Recent investigations of neat nanofiber films by transmission and reflectance infrared (IR) spectroscopy support the model of the nanofiber as containing internal β-sheet structures aligned along the nanofiber axis.33-36 Assuming this structural model is valid, alignment of the nanofibers can be probed by polarized transmission infrared (IR) and polarization modulation–infrared reflection–absorption spectroscopy (PM–IRRAS), methods that provide information on molecular orientation.37-40 In the present work, we use IR spectroscopy to measure the degree of order in films of nanofibers patterned and aligned by SASE. In conjunction with data on persistence length we discuss what factors can affect or improve alignment in these self-assembling systems.

Materials and Methods

The chemical structure of PA molecules 1 and 2 employed in this study are given in Figure 1. Solid-phase synthesis of 1 and 2 have been reported previously.17, 18, 33, 41 Optical diffraction gratings (Edmund Industrial Optics) with groove densities of 1200, 2400 and 3600 lines/mm (833 nm, 416 nm, and 278 nm period, respectively) were used as master molds for casting line patterned PDMS stamps. These stamps were employed to create uniaxially aligned patterns of nanofibers of 1 and 2 by SASE. The procedure for casting the stamps, cleaning the substrates in piranha solution, and patterning the nanofibers was detailed previously.10 Unpatterned samples were made by drop-casting a 0.01 wt% solution of PA onto a piranha cleaned silicon wafer and allowing it to slowly dry over the course of an hour. Samples prepared for polarized transmission FTIR were patterned on piranha-cleaned undoped (111) silicon (n-type, resistivity: 1500 Ωcm, University Wafer). A Thermo Nicolet Nexus 870 FTIR spectrometer was set up in transmission mode with a polarizer in the beam path ahead of the sample. FTIR spectra of the samples were collected for polarization angles ranging from 0° to 90° relative to the grating line direction. Samples made on thin film metal substrates (see supporting information) were studied by PM-IRRAS using the same instrument in grazing-incidence reflection mode with an attached tabletop optics module. Images of unpatterned and SASE patterned nanofibers were acquired on a JEOL 5200 AFM operating in tapping mode or on a Hitachi S4500 SEM after sputter coating the sample with 3 nm of gold-palladium in a Denton Desk III TSC sputter coater.

Figure 1
Chemical structures of PA molecules 1 and 2

Models

Estimates of the persistence lengths of nanofibers of 1 and 2 were obtained from AFM images of unpatterned nanofibers following a method similar to that reported by Frontali et al.29-31 and Mücke et al.32 Briefly, the contour of individual nanofibers were traced using ImageJ imaging software (National Institutes of Health) and saved as sets of XY coordinates. Using custom functions written and run in Microcal™ Origin® 6.0, the traces were smoothed and split into multiple sets of varying segment length s. For each segment set, the mean-square bending angle <Θ2> and the mean-square end-to-end distance <R2> were computed. The values of <Θ2> and <R2> were each fit as functions of s to derive values for the persistence length λ:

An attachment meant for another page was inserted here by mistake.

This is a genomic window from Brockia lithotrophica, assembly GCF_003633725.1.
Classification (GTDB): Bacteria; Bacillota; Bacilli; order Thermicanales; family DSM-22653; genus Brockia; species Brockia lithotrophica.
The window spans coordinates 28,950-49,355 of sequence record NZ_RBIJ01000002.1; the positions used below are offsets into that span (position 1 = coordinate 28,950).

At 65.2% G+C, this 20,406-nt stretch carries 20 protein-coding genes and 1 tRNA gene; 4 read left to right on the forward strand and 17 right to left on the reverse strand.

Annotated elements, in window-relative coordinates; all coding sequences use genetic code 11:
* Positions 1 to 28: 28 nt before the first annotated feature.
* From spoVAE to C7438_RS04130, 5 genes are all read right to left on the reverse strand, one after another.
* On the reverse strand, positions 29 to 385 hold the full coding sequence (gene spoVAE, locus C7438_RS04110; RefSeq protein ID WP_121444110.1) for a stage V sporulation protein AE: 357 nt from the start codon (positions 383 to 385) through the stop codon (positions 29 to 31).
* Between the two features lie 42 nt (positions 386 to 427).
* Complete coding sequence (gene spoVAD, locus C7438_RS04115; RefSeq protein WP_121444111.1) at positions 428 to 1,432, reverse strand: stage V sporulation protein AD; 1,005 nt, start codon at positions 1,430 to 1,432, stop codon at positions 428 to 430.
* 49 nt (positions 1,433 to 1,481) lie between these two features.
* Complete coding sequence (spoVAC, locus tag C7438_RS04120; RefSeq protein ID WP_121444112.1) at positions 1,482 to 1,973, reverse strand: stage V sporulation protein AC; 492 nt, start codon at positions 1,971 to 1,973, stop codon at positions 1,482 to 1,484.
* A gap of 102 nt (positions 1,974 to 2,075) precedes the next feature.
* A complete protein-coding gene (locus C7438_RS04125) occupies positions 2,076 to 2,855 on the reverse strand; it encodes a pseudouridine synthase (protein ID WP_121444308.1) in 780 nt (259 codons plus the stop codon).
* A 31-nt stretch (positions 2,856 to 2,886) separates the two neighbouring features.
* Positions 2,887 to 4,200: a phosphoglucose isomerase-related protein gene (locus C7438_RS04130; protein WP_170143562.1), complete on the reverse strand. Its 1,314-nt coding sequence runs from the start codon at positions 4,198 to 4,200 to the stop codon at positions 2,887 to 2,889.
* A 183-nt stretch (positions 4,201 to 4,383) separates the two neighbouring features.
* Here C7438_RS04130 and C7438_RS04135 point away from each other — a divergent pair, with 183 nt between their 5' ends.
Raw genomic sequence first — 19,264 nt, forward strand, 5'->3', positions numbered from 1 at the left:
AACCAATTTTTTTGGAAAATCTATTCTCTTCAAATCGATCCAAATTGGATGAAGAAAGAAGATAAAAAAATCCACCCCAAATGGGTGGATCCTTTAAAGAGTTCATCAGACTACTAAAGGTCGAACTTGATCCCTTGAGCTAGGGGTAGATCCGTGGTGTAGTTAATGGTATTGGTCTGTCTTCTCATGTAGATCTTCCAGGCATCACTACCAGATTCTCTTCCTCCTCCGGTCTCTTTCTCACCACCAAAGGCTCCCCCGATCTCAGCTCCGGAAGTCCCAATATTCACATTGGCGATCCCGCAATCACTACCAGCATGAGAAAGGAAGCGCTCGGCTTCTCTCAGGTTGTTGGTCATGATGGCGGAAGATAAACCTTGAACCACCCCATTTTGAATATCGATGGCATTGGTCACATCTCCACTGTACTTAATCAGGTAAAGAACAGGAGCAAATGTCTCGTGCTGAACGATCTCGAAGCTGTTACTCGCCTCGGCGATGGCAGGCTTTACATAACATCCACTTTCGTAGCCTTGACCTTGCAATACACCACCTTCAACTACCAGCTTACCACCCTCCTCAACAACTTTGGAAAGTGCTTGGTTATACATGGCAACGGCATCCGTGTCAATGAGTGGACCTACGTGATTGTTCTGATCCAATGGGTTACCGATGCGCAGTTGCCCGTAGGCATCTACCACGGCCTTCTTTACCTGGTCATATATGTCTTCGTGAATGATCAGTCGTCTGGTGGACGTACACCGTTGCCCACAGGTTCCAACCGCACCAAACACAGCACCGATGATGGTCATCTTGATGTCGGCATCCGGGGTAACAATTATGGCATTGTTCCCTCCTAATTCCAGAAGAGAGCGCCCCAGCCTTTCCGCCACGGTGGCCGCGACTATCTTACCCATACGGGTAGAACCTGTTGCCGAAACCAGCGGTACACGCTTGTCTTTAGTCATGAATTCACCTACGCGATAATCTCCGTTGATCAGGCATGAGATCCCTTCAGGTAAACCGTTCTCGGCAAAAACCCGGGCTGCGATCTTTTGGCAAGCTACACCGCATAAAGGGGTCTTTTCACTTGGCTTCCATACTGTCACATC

ϴ2(s)=sλ
(6)
R2(s)=4λs(12λs(1es2λ))
(7)

The persistence length can also be related to the Young's modulus E by the equation:42

EI=kBTλ
(8)

where I is the area moment of inertia calculated from AFM measurements of the nanofiber diameter. This model assumes that the nanofibers are isolated and energetically equilibrated on a two-dimensional solid support. Bundling of multiple nanofibers reduces curvature and increases the apparent stiffness. If the nanofibers are not equilibrated, the apparent value of λ depends on the adsorption mechanism. Strong binding to the substrate tends to decrease λ while shearing by the drying front can increase it.

Polarized IR spectroscopy was used to measure the degree of alignment of the nanofibers patterned by SASE. The orientation of a transition dipole moment (TDM), M, of a single molecular vibration may be described with respect to a fixed space coordinate system (x, y, z) by the three Euler angles (θ, [var phi], ψ) and the tilt angle (α) of the TDM relative to the nanofiber long axis (see supporting information). The direction cosines Ki (i = x, y, z) of the TDM averaged over all molecules are calculated from the IR absorption intensities.43 The function of Ki with respect to α, θ, [var phi], and ψ is determined by straightforward geometric arguments as shown by Zbinden.44 The patterned nanofibers can be thought of as a biaxially oriented film where the nanofibers preferentially align perpendicular to the z axis and parallel to the x axis within the xy plane. Stein45, 46 proposed two orientation parameters, fθ and f[var phi], to describe alignment in biaxially oriented films:

fθ=3cos2θ12
(1)
fφ=2cos2φ1
(2)